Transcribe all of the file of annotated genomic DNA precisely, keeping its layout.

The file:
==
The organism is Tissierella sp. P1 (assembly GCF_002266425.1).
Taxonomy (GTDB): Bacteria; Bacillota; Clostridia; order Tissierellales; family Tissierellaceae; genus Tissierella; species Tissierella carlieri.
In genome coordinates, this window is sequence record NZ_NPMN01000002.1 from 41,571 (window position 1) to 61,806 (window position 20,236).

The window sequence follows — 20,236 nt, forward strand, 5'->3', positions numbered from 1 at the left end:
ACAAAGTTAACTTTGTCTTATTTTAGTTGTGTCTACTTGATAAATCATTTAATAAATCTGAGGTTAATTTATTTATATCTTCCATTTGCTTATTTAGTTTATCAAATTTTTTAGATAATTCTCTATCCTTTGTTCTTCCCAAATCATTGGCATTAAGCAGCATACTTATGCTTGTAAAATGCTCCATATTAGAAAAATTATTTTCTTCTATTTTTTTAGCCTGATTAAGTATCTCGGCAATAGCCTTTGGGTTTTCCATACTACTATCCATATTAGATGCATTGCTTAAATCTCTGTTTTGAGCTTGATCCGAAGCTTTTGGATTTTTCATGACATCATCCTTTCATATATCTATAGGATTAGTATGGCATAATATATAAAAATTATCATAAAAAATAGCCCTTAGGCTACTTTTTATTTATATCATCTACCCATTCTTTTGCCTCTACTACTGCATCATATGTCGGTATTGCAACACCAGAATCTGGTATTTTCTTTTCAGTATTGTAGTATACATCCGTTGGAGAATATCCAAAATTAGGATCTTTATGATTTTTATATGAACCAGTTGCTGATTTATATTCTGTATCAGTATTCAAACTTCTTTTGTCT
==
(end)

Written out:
The organism is Tissierella sp. P1 (assembly GCF_002266425.1).
Taxonomy (GTDB): Bacteria; Bacillota; Clostridia; order Tissierellales; family Tissierellaceae; genus Tissierella; species Tissierella carlieri.
In genome coordinates, this window is sequence record NZ_NPMN01000002.1 from 41,571 (window position 1) to 61,806 (window position 20,236).

The window sequence follows — 20,236 nt, forward strand, 5'->3', positions numbered from 1 at the left end:
ACAAAGTTAACTTTGTCTTATTTTAGTTGTGTCTACTTGATAAATCATTTAATAAATCTGAGGTTAATTTATTTATATCTTCCATTTGCTTATTTAGTTTATCAAATTTTTTAGATAATTCTCTATCCTTTGTTCTTCCCAAATCATTGGCATTAAGCAGCATACTTATGCTTGTAAAATGCTCCATATTAGAAAAATTATTTTCTTCTATTTTTTTAGCCTGATTAAGTATCTCGGCAATAGCCTTTGGGTTTTCCATACTACTATCCATATTAGATGCATTGCTTAAATCTCTGTTTTGAGCTTGATCCGAAGCTTTTGGATTTTTCATGACATCATCCTTTCATATATCTATAGGATTAGTATGGCATAATATATAAAAATTATCATAAAAAATAGCCCTTAGGCTACTTTTTATTTATATCATCTACCCATTCTTTTGCCTCTACTACTGCATCATATGTCGGTATTGCAACACCAGAATCTGGTATTTTCTTTTCAGTATTGTAGTATACATCCGTTGGAGAATATCCAAAATTAGGATCTTTATGATTTTTATATGAACCAGTTGCTGATTTATATTCTGTATCAGTATTCAAACTTCTTTTGTCT